Low Carb Diets: Why They Don’t Work & Healthier Options


These days many so-called health experts are touting low carb diets as the ultimate solution to weight loss, the same way they touted low fat diets not so long ago. And just as science has proven that many fats are actually healthy and some fat is essential to the diet, we know that many carbohydrates are actually healthy for you.

Low Carb Diets Help With Weight Loss…

True, if you starve yourself of carbohydrates, you will more than likely lose weight. The initial weight you lose when you start a low carb diet is largely water weight lost through glycogen and sometimes lean muscle tissue. Once your body adjusts to the diet, you’ll soon find yourself gaining weight again, often even more than you started out with.

Why carbs are essential

Carbohydrates are actually essential to human functioning. Most cells can use fats, proteins or carbs to produce energy but some rely specifically on carbs to function. This is particularly true in certain areas of the brain.

No one type of food causes weight gain. Weight gain is actually caused by too many of the wrong type of calories being consumed, compared to the amount of calories being burned, and even protein can be turned into extra weight if you eat too much of it. A healthy diet combines carbs, fats and proteins, with portions that make you feel good.

Why a low carb diet causes low energy

Carbs are transformed into glucose during the digestive process. This glucose is stored in cells of all kinds. It provides energy to your cells and your organs. Without carbs we quickly become lethargic and unable to concentrate. An extreme depletion of carbs can even lead to nausea and dizziness throughout the day.

Another important factor is what you actually replace the carbs with. Replacing carbs with red meats or other foods high in saturated fats(we’re looking at you, egg yolks) can actually be far worse for you than sticking to a high carb diet. The key to health is to eat a varied diet. The only foods you should really be avoiding at all costs are candy and saturated fats.

How carbs improve your exercise performance

Getting enough carbs in your diet is essential to high performance when you’re exercising. Carbs provide energy to muscle cells and encourage protein retention and synthesis. This is essential for anyone looking to build muscle instead of simply losing fat.

A low carb diet depletes glycogen in your muscle cells and makes you more lethargic. Restricting carbs too much can make it difficult to even get to the gym, let alone successfully complete a workout.

Over time the body becomes carb depleted and is forced to burn through other sources of energy, such as fat. This sounds like a good thing—after all, fat loss is the primary goal for most people—but this kind of diet can lead to overly high creation of ketones. This isn’t dangerous for everyone, but people with existing medical conditions can develop ketosis, a debilitating condition which makes the blood acidic and can quickly become fatal.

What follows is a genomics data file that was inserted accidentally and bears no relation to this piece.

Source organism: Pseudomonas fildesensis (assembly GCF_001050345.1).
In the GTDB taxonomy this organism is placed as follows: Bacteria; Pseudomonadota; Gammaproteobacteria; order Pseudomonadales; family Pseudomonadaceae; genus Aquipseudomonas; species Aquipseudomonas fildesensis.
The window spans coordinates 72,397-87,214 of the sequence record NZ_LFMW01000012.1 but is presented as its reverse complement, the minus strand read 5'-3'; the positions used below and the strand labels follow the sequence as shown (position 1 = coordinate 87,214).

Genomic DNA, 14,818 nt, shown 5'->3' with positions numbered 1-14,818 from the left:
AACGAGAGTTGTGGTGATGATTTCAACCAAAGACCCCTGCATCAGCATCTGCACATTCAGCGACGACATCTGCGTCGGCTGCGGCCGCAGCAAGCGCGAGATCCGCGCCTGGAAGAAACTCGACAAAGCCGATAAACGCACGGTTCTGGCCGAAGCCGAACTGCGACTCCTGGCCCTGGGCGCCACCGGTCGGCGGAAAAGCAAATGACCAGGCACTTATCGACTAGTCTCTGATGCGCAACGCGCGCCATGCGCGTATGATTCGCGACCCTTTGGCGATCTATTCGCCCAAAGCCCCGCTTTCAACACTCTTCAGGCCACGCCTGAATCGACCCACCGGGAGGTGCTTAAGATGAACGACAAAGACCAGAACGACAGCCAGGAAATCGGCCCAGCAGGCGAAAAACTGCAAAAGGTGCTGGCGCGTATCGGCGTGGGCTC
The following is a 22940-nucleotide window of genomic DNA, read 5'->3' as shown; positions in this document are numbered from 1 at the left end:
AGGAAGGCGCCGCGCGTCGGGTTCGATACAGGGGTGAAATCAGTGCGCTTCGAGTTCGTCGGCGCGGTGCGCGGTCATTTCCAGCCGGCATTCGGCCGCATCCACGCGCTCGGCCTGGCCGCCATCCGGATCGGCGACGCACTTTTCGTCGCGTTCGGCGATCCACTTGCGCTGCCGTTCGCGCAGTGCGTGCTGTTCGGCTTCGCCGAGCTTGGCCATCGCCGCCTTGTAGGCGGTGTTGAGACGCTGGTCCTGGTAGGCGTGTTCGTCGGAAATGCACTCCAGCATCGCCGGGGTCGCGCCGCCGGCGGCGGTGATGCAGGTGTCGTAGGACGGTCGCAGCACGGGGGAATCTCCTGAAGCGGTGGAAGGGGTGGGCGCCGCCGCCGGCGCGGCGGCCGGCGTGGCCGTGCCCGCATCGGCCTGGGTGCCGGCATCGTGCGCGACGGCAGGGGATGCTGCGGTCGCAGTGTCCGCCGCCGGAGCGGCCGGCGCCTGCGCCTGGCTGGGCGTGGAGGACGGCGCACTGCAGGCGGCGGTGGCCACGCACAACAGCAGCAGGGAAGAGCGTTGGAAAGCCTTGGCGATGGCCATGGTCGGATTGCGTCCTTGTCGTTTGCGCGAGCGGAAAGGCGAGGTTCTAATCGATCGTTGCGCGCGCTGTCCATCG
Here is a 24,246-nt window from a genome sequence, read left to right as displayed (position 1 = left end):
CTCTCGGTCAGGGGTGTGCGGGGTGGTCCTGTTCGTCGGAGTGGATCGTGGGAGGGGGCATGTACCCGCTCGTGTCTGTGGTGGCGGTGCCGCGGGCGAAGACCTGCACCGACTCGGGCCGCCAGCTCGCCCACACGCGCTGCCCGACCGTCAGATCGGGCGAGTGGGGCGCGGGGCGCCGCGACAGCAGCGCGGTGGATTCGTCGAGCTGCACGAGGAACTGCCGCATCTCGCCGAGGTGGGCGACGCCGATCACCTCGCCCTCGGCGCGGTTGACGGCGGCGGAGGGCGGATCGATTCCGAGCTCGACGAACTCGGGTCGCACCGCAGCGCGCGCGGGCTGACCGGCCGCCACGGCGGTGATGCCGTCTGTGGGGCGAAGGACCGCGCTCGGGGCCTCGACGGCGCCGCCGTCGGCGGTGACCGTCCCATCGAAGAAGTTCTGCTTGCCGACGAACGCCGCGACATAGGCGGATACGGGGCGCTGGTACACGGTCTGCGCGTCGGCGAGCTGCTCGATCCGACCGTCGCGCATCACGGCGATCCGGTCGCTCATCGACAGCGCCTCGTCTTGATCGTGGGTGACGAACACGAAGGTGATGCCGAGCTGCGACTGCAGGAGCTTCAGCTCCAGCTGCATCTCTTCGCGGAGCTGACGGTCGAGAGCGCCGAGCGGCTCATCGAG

Why carbs have a bad reputation

The tricky thing about carbs is the sheer number of foods containing high amounts of them. Bad carbs, much like bad fats, can wreak havoc on your body, putting you on an energy rollercoaster. Many of these are the foods we typically associate with the word ‘carbohydrates”—breads, pizza and all manner of desserts come to mind.

These junky foods are much like a bottle of soft drink: they contain lots of calories, but you’ll be lucky to get even a fraction of your daily nutrition from them.

What are healthy carbs?

Healthy carbohydrates are actually contained in many vegetables, fruit and other healthy foods, including whole grains. They are also called complex carbohydrates because they contain lots of nutrients and often include high amounts of fiber, a special type of carbohydrate that aids the digestive system.

Here are some examples of healthy carbs:

  • Oats (purchase raw oats instead of instant oatmeal)
  • Muesli
  • Rice
  • Quinoa
  • Chickpeas
  • Whole wheat bread (stay away from white bread)
  • Whole wheat pasta

Slow release snacks

Snacking is crucial to maintaining energy levels through the day so you’re less tempted to rely on sugary treats to give you energy spikes. The ideal snack combines protein and carbohydrates. Carbohydrates provide instant energy and protein gives you the steady stream of energy you need to keep your willpower high and stay out of the candy aisle.

You should have two snacks per day between meals. This will also help you avoid overeating during any of your meals, especially dinner.

Avoid “Low Carb” Foods

Like low fat foods, low carb foods typically use unhealthy substances like corn syrup or sugar to add the flavour taken out when the carbs are removed. These foods can also contain a host of nasty man-made chemicals designed to increase flavour. The best way to get healthy is by eating more foods that are inherently healthy, not foods you have to take the bad stuff out of to enjoy.

A general rule of thumb to go by is ask yourself this question: Did this food item ever walk, swim, fly or grow and does it look fairly similar to it’s original form?

If the answer is yes, it’s more than likely a good food choice.

A low carb diet may sound like a great idea, but a balanced diet is the best sustainable way to lose weight and become healthier in the long-run.